It’s a sunlit, sizzling hot day in Rome, and the streets around the Vatican throng with John Paul II disciples; their faces are bathed in sun, and the look of sunburnt mirth and sheer joy would thaw the heart of the hardest sceptic of Catholicism. The atmosphere is elation, as though St Peter’s Square were hosting a family reunion where over one million who had come to celebrate the memory of their father.
I squint at every corner, looking for the building where the Blogmeet will be held. I’m asking myself why I wore my best; a black suit with a tailored lace and satin camisole; I’m a cold Hibernian but melting in the heat. I’m an ex convent schoolgirl from West Cork, now this ex-con is trying to break into the Vatican… 30 minutes later… Please St Anthony, help me find the building. St Anthony, you got me a flight and a place to stay, please don’t let me return to London saying that I missed the Blogmeet because I couldn’t find the location… Then I see Fr Luigi, and ask him if he is going to the meeting. He escorts me to the building.
From the very first sight inside-the-Blogmeet, this was a global meeting of minds; bloggers from all over the world were busily setting up their equipment and getting headphones to hear the translations. But a hitch nearly prevented me from liveblogging; my adaptor wouldn’t fit in the plug! I asked a priest who was busily organising the Blogmeet, ‘may I ask I you speak English, I need help with my adaptor…’ And Monsignor Paul Tighe answered in a Navan accent, ‘oh I speak English.’ Mgr Paul is a top media advisor and a credit to Ireland – I didn’t know he was Irish because he was speaking fluent Italian, and when I first saw him I thought he was an extraordinarily pale Italian.
Every effort was made for synchronisation – meaning that American Papist who was sitting to my right and Francesco Diani to my left were listening to translations on headphones and we heard the exact same message simultaneously. There were cynical suggestions before the Blogmeet that it could have been done totally online – as in bloggers staying in their home countries and communing online with the Vatican. The first few minutes of getting settled-in and getting to know those around me, made redundant this idea, I couldn’t have shaken Thomas Peters or Francesco’s hand over the net.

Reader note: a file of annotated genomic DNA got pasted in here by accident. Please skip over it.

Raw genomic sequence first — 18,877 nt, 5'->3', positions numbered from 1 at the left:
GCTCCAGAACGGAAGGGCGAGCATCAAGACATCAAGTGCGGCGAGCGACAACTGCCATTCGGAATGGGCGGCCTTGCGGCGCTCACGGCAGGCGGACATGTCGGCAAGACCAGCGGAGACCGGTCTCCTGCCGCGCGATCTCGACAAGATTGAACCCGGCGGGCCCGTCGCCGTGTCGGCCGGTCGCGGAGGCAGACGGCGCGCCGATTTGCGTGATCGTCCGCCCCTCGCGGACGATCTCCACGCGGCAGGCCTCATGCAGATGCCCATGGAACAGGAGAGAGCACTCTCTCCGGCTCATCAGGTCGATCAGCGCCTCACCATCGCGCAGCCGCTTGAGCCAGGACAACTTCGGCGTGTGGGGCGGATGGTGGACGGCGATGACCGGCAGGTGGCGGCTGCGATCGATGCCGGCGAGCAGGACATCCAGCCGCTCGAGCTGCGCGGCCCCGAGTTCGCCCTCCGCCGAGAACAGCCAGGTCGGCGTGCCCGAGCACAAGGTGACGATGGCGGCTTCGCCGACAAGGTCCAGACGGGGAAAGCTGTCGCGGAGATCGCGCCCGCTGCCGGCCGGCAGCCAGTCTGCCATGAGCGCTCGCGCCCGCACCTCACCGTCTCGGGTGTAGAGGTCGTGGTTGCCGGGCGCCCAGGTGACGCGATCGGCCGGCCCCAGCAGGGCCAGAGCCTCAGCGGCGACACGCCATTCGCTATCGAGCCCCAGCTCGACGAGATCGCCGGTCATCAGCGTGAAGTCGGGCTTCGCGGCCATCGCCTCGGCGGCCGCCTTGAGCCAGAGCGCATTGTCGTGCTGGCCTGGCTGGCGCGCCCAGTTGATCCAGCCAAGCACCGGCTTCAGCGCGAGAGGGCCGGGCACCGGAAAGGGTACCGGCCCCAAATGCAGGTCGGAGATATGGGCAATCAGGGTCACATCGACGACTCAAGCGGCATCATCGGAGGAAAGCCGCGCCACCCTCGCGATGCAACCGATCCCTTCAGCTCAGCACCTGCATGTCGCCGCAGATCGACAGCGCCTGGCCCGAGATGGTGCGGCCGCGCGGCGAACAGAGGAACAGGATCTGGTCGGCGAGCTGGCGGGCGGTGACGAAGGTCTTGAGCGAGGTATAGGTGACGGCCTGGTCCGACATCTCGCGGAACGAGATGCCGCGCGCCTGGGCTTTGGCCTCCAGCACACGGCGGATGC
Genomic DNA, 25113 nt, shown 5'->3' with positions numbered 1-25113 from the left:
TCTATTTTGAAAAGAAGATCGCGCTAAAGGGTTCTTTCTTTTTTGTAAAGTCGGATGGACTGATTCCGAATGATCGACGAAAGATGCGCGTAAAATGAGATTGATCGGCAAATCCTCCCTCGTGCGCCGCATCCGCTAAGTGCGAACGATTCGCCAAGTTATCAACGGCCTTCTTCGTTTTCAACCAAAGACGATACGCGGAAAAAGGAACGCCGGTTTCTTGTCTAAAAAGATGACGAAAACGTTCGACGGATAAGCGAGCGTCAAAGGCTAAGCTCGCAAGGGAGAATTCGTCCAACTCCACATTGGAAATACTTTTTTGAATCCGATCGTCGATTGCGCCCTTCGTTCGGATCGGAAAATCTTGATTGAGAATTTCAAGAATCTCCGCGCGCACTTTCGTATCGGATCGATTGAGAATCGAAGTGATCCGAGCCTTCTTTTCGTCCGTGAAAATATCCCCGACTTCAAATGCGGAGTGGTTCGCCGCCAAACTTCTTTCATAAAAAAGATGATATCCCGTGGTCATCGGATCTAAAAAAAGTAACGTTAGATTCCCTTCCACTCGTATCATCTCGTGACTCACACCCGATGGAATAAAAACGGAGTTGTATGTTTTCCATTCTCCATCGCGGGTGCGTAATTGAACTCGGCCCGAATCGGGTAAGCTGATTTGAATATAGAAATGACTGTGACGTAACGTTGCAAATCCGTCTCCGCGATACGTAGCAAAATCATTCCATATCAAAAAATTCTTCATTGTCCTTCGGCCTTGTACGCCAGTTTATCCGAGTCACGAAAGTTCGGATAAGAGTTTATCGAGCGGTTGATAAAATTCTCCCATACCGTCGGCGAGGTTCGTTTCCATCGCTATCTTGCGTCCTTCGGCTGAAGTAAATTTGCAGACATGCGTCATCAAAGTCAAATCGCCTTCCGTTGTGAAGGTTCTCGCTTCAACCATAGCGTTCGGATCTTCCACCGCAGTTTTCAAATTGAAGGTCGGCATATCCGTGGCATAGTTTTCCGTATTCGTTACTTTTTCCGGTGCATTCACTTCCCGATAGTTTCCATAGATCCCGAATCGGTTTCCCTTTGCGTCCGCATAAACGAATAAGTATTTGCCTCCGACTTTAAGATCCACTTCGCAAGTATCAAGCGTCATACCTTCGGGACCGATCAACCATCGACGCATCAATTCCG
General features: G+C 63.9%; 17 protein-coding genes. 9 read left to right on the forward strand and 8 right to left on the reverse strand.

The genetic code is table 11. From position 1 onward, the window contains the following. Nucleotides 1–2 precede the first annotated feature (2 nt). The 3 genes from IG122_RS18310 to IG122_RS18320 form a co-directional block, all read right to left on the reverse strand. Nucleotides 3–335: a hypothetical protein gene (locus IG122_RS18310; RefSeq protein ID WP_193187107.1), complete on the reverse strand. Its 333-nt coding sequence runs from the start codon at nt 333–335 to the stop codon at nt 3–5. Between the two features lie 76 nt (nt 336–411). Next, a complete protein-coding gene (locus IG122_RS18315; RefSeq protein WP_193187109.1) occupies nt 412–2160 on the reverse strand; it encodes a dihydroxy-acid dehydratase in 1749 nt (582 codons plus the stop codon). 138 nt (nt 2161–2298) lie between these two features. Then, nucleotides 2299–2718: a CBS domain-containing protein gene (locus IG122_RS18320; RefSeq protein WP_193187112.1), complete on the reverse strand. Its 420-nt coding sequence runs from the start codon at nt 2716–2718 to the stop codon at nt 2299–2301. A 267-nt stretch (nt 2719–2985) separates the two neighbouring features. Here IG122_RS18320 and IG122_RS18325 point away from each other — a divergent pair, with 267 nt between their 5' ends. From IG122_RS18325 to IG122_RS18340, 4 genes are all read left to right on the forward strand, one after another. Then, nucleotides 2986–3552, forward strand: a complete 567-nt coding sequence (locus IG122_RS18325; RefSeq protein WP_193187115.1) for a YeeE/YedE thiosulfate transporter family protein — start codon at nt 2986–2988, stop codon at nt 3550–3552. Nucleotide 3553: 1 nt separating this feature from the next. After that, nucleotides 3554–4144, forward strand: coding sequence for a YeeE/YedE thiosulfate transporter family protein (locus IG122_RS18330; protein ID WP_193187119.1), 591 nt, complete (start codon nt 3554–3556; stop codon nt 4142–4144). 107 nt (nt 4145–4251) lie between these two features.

There was a slightly experimental quality to the meeting – the bloggers were free to blog whatever they wanted about the meeting. The meeting itself was proof that while the Vatican is very interested in working with bloggers, that even while the bloggers are on Vatican grounds, it does not necessarily want to control bloggers. Others in the Blogmeet would disagree with me! But the fact is that there was no censorious guidelines about what we could or could not blog. And at 4pm we were off, with Richard Rouse being emphatic that it was not strictly for Catholic bloggers. A vibrant theme of the meeting was how the Holy See can ‘listen’ to bloggers, and how, if the bloggers wish, there can be a symbiotic, reciprocal relationship.To query why the Vatican has lavished time on bloggers is to ponder the influence of blogs. And implicitly, blogging is a return to localism. Clusters of Bloggers are writing from their perches in their parishes/neighbourhoods and giving distinctive views from their pews. The power of expression has been returned to local people who blog and may give their message to an international audience.